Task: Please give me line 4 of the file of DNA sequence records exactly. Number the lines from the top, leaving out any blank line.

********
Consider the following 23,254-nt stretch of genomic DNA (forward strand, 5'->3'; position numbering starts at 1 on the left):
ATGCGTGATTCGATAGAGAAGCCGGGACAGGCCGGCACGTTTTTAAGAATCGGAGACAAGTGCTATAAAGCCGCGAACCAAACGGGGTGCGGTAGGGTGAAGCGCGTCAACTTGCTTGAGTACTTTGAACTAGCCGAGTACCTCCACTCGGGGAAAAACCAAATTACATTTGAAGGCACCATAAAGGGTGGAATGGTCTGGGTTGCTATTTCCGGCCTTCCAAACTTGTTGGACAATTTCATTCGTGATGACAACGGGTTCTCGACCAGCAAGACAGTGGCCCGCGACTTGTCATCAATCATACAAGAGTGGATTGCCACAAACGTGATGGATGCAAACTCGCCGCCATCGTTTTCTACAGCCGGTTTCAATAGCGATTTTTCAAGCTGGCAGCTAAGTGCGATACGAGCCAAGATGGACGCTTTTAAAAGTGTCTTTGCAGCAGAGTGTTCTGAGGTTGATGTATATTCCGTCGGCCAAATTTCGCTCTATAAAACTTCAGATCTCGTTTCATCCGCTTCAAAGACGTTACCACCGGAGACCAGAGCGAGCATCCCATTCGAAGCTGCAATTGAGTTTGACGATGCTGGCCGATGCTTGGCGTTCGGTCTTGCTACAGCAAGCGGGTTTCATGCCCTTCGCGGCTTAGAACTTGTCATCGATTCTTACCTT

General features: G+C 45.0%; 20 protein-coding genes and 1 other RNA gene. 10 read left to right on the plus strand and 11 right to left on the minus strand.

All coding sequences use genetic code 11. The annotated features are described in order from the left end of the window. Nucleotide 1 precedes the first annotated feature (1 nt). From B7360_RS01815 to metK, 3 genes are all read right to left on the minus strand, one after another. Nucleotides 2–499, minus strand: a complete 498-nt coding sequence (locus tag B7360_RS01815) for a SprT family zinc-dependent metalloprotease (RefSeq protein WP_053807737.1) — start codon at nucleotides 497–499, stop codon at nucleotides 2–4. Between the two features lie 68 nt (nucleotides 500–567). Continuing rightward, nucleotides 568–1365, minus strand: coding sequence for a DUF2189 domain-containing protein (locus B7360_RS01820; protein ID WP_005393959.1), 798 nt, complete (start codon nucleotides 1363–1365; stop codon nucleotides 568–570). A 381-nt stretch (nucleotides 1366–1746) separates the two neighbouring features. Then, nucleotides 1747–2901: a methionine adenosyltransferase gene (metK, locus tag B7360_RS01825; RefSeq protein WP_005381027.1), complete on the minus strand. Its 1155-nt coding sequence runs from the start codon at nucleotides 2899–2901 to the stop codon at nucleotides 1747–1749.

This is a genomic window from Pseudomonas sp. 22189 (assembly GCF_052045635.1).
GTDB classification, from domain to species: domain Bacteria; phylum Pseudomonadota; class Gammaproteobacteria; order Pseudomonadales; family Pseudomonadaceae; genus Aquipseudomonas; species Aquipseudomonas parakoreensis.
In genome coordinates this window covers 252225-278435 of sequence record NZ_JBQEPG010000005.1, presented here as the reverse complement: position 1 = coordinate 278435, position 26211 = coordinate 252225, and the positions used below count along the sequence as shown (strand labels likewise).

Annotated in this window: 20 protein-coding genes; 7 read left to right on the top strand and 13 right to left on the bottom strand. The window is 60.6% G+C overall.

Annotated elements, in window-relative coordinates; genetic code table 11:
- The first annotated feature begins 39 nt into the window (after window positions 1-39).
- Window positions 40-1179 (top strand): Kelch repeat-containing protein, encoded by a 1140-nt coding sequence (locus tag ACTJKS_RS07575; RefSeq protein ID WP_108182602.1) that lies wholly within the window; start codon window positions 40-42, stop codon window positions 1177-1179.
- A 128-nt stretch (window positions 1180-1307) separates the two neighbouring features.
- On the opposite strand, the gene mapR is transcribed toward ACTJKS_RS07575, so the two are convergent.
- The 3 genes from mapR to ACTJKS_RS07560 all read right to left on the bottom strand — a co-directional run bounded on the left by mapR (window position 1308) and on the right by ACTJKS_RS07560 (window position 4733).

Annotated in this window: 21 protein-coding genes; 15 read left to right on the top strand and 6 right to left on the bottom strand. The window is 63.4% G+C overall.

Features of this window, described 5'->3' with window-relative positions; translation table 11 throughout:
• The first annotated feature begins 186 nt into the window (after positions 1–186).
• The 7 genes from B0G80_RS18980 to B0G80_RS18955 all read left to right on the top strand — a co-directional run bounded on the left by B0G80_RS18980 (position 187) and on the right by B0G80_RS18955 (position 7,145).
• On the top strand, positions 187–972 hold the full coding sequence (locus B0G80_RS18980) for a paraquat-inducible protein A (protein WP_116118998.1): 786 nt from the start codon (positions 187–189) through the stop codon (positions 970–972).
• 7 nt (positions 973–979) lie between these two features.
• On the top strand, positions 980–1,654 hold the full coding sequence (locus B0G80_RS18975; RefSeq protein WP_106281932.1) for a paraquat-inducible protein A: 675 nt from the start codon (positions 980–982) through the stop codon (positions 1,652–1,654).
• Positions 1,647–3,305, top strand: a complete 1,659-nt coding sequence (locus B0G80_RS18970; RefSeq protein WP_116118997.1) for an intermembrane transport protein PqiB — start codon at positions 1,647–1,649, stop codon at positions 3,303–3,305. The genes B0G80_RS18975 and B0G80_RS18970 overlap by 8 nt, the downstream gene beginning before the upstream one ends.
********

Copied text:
All coding sequences use genetic code 11. The annotated features are described in order from the left end of the window. Nucleotide 1 precedes the first annotated feature (1 nt). From B7360_RS01815 to metK, 3 genes are all read right to left on the minus strand, one after another. Nucleotides 2–499, minus strand: a complete 498-nt coding sequence (locus tag B7360_RS01815) for a SprT family zinc-dependent metalloprotease (RefSeq protein WP_053807737.1) — start codon at nucleotides 497–499, stop codon at nucleotides 2–4. Between the two features lie 68 nt (nucleotides 500–567). Continuing rightward, nucleotides 568–1365, minus strand: coding sequence for a DUF2189 domain-containing protein (locus B7360_RS01820; protein ID WP_005393959.1), 798 nt, complete (start codon nucleotides 1363–1365; stop codon nucleotides 568–570). A 381-nt stretch (nucleotides 1366–1746) separates the two neighbouring features. Then, nucleotides 1747–2901: a methionine adenosyltransferase gene (metK, locus tag B7360_RS01825; RefSeq protein WP_005381027.1), complete on the minus strand. Its 1155-nt coding sequence runs from the start codon at nucleotides 2899–2901 to the stop codon at nucleotides 1747–1749.